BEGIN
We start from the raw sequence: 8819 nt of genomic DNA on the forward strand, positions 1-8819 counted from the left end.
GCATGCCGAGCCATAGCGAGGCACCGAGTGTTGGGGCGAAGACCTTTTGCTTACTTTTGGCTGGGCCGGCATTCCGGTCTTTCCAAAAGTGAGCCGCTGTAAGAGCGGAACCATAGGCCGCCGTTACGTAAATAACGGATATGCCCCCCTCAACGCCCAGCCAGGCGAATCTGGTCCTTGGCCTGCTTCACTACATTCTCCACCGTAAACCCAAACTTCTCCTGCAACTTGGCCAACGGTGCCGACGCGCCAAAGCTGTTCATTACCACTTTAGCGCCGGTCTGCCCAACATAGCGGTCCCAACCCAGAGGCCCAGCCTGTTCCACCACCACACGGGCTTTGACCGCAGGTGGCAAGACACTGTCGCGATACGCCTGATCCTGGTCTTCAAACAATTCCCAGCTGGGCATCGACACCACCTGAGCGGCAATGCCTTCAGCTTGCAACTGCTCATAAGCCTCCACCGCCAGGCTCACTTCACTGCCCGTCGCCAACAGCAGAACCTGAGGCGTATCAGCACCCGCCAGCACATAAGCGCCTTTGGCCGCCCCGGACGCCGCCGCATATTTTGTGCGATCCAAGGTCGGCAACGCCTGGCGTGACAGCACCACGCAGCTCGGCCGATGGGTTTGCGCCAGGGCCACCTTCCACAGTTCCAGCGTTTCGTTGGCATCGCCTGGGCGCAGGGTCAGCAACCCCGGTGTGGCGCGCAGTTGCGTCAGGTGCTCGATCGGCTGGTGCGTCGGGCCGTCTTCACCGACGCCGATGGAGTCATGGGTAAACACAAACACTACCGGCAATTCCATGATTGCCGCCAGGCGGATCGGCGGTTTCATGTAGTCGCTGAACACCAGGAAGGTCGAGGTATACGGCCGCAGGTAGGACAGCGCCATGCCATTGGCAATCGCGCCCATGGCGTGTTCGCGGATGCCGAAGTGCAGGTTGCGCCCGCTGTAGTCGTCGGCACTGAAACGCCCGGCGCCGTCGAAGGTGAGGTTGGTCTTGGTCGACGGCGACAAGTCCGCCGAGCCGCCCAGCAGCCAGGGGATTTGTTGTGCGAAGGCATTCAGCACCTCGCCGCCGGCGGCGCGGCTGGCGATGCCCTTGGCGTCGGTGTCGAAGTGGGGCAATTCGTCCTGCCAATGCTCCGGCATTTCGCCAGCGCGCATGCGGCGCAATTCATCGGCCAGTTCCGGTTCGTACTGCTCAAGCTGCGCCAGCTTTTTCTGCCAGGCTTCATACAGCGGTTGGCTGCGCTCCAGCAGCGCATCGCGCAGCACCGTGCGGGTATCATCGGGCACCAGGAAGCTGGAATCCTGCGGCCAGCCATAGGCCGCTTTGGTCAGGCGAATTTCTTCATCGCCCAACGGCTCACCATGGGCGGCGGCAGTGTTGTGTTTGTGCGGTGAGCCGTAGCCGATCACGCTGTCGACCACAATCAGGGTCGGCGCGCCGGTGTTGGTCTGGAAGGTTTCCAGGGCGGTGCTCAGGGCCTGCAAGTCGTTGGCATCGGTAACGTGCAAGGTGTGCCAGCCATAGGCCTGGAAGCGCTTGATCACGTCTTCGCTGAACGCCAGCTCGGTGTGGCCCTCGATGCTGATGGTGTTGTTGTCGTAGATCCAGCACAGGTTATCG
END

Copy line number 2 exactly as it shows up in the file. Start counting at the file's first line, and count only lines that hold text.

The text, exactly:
GCATGCCGAGCCATAGCGAGGCACCGAGTGTTGGGGCGAAGACCTTTTGCTTACTTTTGGCTGGGCCGGCATTCCGGTCTTTCCAAAAGTGAGCCGCTGTAAGAGCGGAACCATAGGCCGCCGTTACGTAAATAACGGATATGCCCCCCTCAACGCCCAGCCAGGCGAATCTGGTCCTTGGCCTGCTTCACTACATTCTCCACCGTAAACCCAAACTTCTCCTGCAACTTGGCCAACGGTGCCGACGCGCCAAAGCTGTTCATTACCACTTTAGCGCCGGTCTGCCCAACATAGCGGTCCCAACCCAGAGGCCCAGCCTGTTCCACCACCACACGGGCTTTGACCGCAGGTGGCAAGACACTGTCGCGATACGCCTGATCCTGGTCTTCAAACAATTCCCAGCTGGGCATCGACACCACCTGAGCGGCAATGCCTTCAGCTTGCAACTGCTCATAAGCCTCCACCGCCAGGCTCACTTCACTGCCCGTCGCCAACAGCAGAACCTGAGGCGTATCAGCACCCGCCAGCACATAAGCGCCTTTGGCCGCCCCGGACGCCGCCGCATATTTTGTGCGATCCAAGGTCGGCAACGCCTGGCGTGACAGCACCACGCAGCTCGGCCGATGGGTTTGCGCCAGGGCCACCTTCCACAGTTCCAGCGTTTCGTTGGCATCGCCTGGGCGCAGGGTCAGCAACCCCGGTGTGGCGCGCAGTTGCGTCAGGTGCTCGATCGGCTGGTGCGTCGGGCCGTCTTCACCGACGCCGATGGAGTCATGGGTAAACACAAACACTACCGGCAATTCCATGATTGCCGCCAGGCGGATCGGCGGTTTCATGTAGTCGCTGAACACCAGGAAGGTCGAGGTATACGGCCGCAGGTAGGACAGCGCCATGCCATTGGCAATCGCGCCCATGGCGTGTTCGCGGATGCCGAAGTGCAGGTTGCGCCCGCTGTAGTCGTCGGCACTGAAACGCCCGGCGCCGTCGAAGGTGAGGTTGGTCTTGGTCGACGGCGACAAGTCCGCCGAGCCGCCCAGCAGCCAGGGGATTTGTTGTGCGAAGGCATTCAGCACCTCGCCGCCGGCGGCGCGGCTGGCGATGCCCTTGGCGTCGGTGTCGAAGTGGGGCAATTCGTCCTGCCAATGCTCCGGCATTTCGCCAGCGCGCATGCGGCGCAATTCATCGGCCAGTTCCGGTTCGTACTGCTCAAGCTGCGCCAGCTTTTTCTGCCAGGCTTCATACAGCGGTTGGCTGCGCTCCAGCAGCGCATCGCGCAGCACCGTGCGGGTATCATCGGGCACCAGGAAGCTGGAATCCTGCGGCCAGCCATAGGCCGCTTTGGTCAGGCGAATTTCTTCATCGCCCAACGGCTCACCATGGGCGGCGGCAGTGTTGTGTTTGTGCGGTGAGCCGTAGCCGATCACGCTGTCGACCACAATCAGGGTCGGCGCGCCGGTGTTGGTCTGGAAGGTTTCCAGGGCGGTGCTCAGGGCCTGCAAGTCGTTGGCATCGGTAACGTGCAAGGTGTGCCAGCCATAGGCCTGGAAGCGCTTGATCACGTCTTCGCTGAACGCCAGCTCGGTGTGGCCCTCGATGCTGATGGTGTTGTTGTCGTAGATCCAGCACAGGTTATCG